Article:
Art. 14(2) EPC requires that a European patent application is filed in one of the official languages of the EPO – i.e. English, French or German (Art. 14(1) EPC) – or, if filed in any other language, translated into one of the official languages. It is therefore possible to file an application in any language, in compliance with Art. 5 PLT, which states that, for the purpose of obtaining a filing date, a description of the invention in a language of the applicant's choice must be accepted (see also R. 40(1)(c) EPC). If a required translation is not filed in due time (see R. 6(1) EPC, R. 36(2) EPC, R. 40(3) EPC, R. 57(a) EPC, R. 58 EPC), the application shall be deemed to be withdrawn (Art. 14(2) EPC; cf. Art. 90(3) EPC 1973 and J 18/01).
Under the former law, a European patent application could only be filed in an official EPO language (Art. 14(1) EPC 1973) or, by persons benefiting from the "language privilege", in an official language of a contracting state other than English, French or German ("admissible non-EPO language"), with a translation to be filed in an official EPO language (Art. 14(2) EPC 1973; see also J 15/98, OJ 2001, 183; J 6/05 and J 9/01). To be accorded a date of filing, an application had to contain one or more claims, in addition to a description, in one of the languages referred to in Art. 14(1) and (2) EPC 1973 (Art. 80(d) EPC 1973; see also J 18/96, OJ 1998, 403 and J 22/03). For the current scope of the "language privilege" see Art. 14(4) EPC and R. 6(3) - (7) EPC and also in this chapter III.F.4, III.F.6.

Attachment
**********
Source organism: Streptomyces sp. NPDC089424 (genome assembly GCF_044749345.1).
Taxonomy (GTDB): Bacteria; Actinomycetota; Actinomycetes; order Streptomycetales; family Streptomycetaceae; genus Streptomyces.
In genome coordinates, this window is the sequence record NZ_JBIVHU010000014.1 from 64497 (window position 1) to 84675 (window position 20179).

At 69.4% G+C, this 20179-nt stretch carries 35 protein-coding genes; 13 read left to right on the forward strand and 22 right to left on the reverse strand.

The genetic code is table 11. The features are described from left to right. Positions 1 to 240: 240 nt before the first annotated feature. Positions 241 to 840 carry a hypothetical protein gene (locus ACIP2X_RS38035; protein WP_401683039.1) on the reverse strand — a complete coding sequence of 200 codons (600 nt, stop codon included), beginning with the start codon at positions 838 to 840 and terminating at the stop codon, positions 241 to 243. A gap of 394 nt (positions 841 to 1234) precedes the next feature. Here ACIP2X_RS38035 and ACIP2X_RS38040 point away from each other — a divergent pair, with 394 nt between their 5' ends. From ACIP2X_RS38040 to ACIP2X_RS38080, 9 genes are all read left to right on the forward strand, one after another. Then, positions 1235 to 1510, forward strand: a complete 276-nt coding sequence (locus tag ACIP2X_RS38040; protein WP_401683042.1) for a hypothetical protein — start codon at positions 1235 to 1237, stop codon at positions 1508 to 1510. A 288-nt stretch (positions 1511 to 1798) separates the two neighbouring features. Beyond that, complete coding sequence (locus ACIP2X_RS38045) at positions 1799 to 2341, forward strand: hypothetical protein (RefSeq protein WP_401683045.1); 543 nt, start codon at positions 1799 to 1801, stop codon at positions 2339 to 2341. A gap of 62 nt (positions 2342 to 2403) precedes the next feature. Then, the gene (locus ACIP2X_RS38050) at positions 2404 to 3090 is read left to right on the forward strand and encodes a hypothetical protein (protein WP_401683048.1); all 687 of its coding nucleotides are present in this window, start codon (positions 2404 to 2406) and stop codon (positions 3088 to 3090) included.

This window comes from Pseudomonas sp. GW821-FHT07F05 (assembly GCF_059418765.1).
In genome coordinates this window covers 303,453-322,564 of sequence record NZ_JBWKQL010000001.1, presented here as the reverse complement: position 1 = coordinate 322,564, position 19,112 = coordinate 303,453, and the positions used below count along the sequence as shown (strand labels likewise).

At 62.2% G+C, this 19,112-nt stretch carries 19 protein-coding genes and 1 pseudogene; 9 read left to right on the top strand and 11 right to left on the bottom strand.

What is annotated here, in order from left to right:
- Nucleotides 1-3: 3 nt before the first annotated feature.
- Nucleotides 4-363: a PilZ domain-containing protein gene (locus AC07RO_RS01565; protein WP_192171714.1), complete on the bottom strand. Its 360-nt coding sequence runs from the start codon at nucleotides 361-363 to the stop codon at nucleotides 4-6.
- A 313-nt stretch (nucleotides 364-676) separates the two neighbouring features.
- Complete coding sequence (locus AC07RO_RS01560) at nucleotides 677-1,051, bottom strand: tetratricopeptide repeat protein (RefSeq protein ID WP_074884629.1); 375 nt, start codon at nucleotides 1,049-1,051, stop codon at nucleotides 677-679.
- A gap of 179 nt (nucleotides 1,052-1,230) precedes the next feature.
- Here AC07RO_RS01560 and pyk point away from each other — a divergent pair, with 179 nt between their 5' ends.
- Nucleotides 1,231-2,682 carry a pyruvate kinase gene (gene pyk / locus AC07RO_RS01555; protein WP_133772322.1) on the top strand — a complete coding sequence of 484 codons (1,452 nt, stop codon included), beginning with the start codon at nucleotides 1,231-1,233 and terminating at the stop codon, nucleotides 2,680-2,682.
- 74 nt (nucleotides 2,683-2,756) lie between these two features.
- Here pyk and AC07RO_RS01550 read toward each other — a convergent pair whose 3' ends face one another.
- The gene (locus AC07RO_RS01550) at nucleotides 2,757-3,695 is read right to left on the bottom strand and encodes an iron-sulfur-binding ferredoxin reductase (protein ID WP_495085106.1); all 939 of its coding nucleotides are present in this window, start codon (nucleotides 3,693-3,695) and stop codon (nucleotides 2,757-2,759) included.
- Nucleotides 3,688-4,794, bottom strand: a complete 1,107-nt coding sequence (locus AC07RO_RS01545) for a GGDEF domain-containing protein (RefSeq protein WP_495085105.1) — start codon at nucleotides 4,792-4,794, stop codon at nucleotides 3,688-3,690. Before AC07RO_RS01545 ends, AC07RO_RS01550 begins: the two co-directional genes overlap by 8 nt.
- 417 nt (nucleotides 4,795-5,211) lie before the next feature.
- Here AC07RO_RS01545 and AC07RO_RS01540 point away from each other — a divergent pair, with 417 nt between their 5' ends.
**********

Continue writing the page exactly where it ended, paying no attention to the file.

In J 7/80 (OJ 1981, 137) the Legal Board held that where documents making up an application were partly in an official language of the EPO, and partly in another language which was an official language of a contracting state, then, for the purposes of deciding whether the application complied with Art. 14(1) or (2) EPC 1973, in accordance with Art. 80(d) EPC 1973, the significant language was that used for the description and claims. Other documents making up the application should normally be corrected by translation into that language.
In T 382/94 (OJ 1998, 24) the board held that if the drawings were filed in full on the date of filing, they formed part of the application as filed, even if they contained text matter in an official language other than the language of the proceedings. There was nothing to prevent the application being amended on the basis of a translation of this text matter into the language of the proceedings.
For a case concerning an application which was filed as a European divisional application but not in the language of the proceedings of the earlier application (cf. R. 36(2), first sentence, EPC), see J 13/14, reported in chapter II.F.3.3.